The Potteries of Trenton Society (POTS) is a New Jersey non-profit corporation.  Our mission is to promote the study and appreciation of Trenton’s ceramic industry by:  gathering and preserving information related to the industry, sponsoring research projects, seminars and conferences, and promoting industry-related heritage tourism activities.

Please explore our website, and if you have any questions or information to share, contact us here.

Why Trenton?

In the 19th and early 20th centuries Trenton, New Jersey was a center of American ceramic manufacture, and its products were shipped all over the country, literally from coast to coast.  Among the Trenton pottery industry’s accomplishments:

  • the city was one of two major ceramic producing centers in the United States, rivaled only by East Liverpool, Ohio
  • table and kitchen wares from Trenton’s potteries were used in dining rooms and kitchens across America during the late 1800s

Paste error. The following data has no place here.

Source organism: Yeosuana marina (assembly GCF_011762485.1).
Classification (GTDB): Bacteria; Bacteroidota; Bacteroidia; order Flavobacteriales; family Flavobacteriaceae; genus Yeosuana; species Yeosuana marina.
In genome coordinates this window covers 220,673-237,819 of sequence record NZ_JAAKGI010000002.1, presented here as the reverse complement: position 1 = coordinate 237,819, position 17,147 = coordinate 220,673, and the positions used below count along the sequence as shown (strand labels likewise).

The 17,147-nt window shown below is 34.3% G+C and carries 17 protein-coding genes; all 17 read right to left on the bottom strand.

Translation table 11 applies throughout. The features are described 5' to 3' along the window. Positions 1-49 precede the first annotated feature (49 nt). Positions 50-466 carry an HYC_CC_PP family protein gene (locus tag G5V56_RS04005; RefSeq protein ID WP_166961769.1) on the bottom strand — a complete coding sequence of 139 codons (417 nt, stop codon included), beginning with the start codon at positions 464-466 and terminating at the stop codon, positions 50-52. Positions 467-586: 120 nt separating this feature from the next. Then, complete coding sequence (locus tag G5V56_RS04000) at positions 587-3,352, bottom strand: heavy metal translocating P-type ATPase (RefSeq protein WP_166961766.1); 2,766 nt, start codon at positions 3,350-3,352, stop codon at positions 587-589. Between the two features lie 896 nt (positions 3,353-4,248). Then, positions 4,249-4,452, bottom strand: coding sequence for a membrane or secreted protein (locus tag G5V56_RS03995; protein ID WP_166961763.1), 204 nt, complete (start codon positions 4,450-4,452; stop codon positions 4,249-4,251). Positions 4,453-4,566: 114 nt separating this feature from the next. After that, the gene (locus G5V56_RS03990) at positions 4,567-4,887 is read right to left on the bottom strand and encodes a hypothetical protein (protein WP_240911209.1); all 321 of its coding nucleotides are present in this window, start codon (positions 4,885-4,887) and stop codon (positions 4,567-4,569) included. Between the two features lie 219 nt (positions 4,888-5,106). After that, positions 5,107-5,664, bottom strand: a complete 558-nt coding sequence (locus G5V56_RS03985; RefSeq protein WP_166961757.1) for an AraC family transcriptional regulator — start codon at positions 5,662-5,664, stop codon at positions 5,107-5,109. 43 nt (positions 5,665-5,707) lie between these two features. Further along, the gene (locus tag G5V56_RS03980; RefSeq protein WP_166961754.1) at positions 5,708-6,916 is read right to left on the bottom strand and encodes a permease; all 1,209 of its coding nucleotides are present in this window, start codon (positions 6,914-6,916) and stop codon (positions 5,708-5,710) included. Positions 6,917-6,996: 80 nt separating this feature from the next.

• Thomas Maddock, one of Trenton’s ceramic leaders, refined the flush mechanism for the toilet
  • several firms in Trenton perfected the mass production of sanitary ware (wash sets, bathtubs, sinks and toilets)
  • J. L. Mott and Son, a Trenton firm, developed the built-in bathtub, an innovation that quickly became popular as it made cleaning the bathroom easier
  • art porcelain from several Trenton potteries, such as the Ceramic Art Company, Ott & Brewer, and Lenox China, won numerous awards and recognition at expositions and world fairs
  • Ott & Brewer’s parian Baseball Vase was the first piece of American clay officially classified at fine art when it was moved from the hall of manufacturers to the art gallery at the Centennial Exposition in 1876
  • many fine examples of Trenton wares are on display at major museums across the country, including the National Museum of American History (Smithsonian Institution) and the Metropolitan Museum of Art

See About Us for a more detailed history of the industry.


Members receive our quarterly newsletter, advance notice of lectures and exhibits, and reduced rates for conference and symposia registration. You will also be helping to preserve the industry’s history and educate others on Trenton’s importance as a ceramic manufacturing center. Find out more »